"Compensation in the sense of support, yes. To better get a grip on the market, yes," Agriculture Minister Christian Schmidt said in an interview on public radio.
"But compensation sounds as if one then pays something for each apple," he added.
He said he wanted to avoid people getting the wrong impression that "there would be one-to-one compensation. There can't be that."
Schmidt later met French Agriculture Minister Stephane Le Foll and his Polish counterpart Marek Sawicki in the western city of Bonn to discuss the impact of the Russian ban on the sector.
"Our aim must be to minimise the impact for those concerned" and also find new markets to cushion against future crises, Schmidt said in a statement after the meeting.
It is already noticeable that Russia is departing from its initial plan and is authorising certain products to enter the market, he added.
The three ministers met to agree a common stance ahead of a wider gathering of EU agriculture ministers in Brussels on Friday.
The Russian embargo, announced last month, was in retaliation for US and European sanctions over Moscow's alleged role in separatist rebellion in eastern Ukraine.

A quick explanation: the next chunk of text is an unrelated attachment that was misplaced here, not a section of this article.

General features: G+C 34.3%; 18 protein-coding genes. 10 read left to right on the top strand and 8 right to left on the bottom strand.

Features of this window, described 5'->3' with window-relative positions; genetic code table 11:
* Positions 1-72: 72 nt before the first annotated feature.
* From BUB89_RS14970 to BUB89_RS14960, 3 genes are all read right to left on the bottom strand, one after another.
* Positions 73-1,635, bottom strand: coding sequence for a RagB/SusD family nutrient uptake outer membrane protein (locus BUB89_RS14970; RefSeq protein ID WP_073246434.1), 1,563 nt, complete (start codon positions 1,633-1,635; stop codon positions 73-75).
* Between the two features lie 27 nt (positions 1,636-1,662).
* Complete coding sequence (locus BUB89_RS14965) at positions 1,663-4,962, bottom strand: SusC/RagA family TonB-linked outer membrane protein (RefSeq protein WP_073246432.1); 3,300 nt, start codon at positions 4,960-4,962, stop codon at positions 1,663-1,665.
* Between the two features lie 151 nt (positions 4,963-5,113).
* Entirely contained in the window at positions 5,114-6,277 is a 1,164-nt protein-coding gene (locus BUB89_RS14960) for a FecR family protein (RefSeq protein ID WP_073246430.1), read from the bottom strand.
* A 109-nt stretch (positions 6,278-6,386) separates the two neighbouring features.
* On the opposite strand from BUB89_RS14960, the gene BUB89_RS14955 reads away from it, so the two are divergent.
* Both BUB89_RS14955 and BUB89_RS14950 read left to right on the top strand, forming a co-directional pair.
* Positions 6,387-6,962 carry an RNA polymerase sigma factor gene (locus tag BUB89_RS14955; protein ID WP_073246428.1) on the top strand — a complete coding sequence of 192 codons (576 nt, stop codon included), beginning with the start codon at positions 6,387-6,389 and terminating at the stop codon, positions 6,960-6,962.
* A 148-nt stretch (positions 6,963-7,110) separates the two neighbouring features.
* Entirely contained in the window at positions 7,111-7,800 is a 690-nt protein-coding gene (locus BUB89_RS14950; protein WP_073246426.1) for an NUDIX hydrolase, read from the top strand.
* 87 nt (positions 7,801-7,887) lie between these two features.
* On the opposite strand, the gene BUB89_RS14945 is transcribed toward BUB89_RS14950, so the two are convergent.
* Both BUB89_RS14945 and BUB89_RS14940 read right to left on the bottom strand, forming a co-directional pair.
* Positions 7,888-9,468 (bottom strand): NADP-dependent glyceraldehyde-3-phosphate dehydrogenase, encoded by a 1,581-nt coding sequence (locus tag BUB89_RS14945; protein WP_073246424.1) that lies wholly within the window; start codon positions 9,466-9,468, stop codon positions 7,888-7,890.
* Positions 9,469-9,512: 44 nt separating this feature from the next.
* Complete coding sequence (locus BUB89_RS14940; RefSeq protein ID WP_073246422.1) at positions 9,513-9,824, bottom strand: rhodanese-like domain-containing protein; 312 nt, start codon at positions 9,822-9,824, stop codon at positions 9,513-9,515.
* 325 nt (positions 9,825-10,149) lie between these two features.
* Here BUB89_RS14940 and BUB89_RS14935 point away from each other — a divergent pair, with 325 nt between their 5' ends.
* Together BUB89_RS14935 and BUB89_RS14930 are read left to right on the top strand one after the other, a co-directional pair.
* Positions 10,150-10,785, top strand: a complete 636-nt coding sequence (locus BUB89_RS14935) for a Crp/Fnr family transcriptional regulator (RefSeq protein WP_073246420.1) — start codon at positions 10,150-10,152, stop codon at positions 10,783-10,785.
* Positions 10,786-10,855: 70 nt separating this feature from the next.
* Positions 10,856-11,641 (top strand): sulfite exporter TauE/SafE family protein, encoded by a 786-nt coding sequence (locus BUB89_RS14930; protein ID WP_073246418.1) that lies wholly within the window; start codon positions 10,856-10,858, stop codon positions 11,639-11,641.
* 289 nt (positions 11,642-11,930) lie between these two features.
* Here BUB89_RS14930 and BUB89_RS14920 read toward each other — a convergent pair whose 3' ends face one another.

Set to last for a year, the Russian ban covers imports of meats, fruits and vegetables, fish and dairy products from the European Union, the United States, Australia, Canada and Norway.
The EU announced last week further measures to help European farmers affected by the Russian import ban, expanding aid to dairy producers after initial steps to help certain fruit and vegetable growers.
Poland, the leading exporter of apples in Europe, has urged its population to eat more apples to support its producers and has asked the US to open its market quickly to Polish apples.
Schmidt also urged people to consume more fruit.
"Eat! You should eat, I should eat, we should eat… Beginning in the early morning, five times a day," he said in the radio interview.